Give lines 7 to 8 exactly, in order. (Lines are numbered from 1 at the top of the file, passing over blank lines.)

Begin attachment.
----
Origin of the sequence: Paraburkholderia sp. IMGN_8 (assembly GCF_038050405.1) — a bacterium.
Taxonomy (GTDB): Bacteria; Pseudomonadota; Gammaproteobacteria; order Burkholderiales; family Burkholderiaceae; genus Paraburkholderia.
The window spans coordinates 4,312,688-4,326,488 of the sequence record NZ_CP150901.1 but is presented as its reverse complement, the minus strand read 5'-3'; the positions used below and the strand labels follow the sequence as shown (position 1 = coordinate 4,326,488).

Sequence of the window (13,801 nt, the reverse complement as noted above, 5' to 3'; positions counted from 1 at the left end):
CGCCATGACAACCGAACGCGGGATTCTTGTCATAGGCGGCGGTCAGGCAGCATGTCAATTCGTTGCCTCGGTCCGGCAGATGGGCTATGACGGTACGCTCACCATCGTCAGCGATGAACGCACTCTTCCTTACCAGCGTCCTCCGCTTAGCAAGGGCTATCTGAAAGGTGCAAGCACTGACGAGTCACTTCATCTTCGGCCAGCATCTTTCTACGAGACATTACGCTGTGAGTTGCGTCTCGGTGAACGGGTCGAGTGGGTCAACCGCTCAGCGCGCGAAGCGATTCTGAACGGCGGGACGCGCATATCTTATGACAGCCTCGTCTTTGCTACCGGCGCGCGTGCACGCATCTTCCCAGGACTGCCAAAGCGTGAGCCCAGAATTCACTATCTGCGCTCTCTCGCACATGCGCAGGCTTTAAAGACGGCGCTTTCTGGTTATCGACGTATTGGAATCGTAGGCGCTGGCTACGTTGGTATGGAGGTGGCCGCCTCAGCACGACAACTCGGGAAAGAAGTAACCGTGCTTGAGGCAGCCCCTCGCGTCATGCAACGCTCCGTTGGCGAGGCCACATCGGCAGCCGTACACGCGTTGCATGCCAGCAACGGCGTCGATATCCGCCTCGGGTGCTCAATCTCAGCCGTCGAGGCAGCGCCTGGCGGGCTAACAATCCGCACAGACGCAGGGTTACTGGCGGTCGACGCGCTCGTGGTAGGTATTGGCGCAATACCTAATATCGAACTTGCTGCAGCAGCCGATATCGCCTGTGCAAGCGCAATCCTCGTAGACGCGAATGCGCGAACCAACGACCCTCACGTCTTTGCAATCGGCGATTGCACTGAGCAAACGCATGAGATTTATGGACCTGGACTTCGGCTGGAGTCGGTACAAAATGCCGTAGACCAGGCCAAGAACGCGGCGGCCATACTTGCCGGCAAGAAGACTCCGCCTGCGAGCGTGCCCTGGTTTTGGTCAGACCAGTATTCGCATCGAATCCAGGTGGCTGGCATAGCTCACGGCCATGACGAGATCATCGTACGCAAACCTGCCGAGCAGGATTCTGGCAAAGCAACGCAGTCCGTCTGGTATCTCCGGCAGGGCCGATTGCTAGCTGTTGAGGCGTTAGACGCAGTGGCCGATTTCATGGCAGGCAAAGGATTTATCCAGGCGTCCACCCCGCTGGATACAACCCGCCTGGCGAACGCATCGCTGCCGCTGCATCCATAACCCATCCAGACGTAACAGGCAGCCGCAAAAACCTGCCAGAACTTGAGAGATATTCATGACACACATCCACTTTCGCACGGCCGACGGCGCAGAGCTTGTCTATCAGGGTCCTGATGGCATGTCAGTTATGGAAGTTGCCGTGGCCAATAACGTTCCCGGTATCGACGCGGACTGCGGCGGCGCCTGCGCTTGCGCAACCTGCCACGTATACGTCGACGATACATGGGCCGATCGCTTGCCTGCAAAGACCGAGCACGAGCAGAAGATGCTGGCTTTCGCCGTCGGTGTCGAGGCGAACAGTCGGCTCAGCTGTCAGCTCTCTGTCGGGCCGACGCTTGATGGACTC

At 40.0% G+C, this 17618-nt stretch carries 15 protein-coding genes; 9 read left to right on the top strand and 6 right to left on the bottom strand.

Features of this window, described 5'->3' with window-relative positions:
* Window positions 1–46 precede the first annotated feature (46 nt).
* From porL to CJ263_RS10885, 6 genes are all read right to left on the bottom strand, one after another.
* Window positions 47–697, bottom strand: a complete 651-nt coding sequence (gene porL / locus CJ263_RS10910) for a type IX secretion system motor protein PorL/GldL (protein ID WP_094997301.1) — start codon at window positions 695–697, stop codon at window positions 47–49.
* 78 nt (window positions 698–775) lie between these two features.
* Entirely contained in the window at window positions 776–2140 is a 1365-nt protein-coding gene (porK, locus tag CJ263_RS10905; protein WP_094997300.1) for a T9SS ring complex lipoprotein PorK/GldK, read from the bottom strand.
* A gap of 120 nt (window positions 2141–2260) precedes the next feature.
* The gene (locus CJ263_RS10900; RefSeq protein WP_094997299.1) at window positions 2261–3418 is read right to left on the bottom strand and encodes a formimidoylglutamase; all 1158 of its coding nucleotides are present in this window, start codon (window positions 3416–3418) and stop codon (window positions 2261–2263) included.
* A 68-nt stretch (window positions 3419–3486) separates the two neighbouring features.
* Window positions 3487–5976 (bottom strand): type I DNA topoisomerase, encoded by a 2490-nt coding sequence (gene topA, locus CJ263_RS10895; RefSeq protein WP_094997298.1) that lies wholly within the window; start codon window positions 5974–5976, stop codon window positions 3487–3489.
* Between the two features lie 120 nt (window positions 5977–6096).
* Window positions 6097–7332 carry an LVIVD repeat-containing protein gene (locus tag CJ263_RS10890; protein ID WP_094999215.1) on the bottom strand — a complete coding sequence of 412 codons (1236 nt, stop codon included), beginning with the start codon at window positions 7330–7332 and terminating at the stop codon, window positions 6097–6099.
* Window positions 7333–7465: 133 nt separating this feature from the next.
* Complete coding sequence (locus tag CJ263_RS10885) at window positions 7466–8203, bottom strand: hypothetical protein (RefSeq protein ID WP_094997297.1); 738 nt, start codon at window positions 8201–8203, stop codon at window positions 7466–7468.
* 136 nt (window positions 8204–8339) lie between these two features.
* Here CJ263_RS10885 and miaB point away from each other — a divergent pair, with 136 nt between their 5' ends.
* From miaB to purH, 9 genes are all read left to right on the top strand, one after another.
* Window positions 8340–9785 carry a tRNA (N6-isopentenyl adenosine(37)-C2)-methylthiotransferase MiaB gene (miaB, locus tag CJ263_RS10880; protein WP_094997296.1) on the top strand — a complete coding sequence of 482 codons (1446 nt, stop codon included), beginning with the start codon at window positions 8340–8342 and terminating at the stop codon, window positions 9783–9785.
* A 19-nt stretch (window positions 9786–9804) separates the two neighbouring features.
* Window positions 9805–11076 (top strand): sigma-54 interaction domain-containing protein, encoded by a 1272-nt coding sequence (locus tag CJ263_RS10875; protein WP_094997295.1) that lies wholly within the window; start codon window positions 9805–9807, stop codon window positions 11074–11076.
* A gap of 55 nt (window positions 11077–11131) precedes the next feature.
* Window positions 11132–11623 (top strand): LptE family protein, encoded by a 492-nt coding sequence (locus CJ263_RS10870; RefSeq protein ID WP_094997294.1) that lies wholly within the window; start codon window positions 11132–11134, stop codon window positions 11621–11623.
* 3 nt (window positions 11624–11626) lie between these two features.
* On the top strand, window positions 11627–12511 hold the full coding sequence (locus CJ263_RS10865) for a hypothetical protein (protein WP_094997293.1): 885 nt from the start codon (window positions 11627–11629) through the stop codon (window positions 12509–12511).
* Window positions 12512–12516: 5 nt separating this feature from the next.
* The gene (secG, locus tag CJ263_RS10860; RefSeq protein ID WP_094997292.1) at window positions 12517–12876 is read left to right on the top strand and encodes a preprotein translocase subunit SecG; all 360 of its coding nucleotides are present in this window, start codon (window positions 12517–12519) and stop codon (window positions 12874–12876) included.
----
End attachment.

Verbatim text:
Features of this window, described 5'->3' with window-relative positions:
* Window positions 1–46 precede the first annotated feature (46 nt).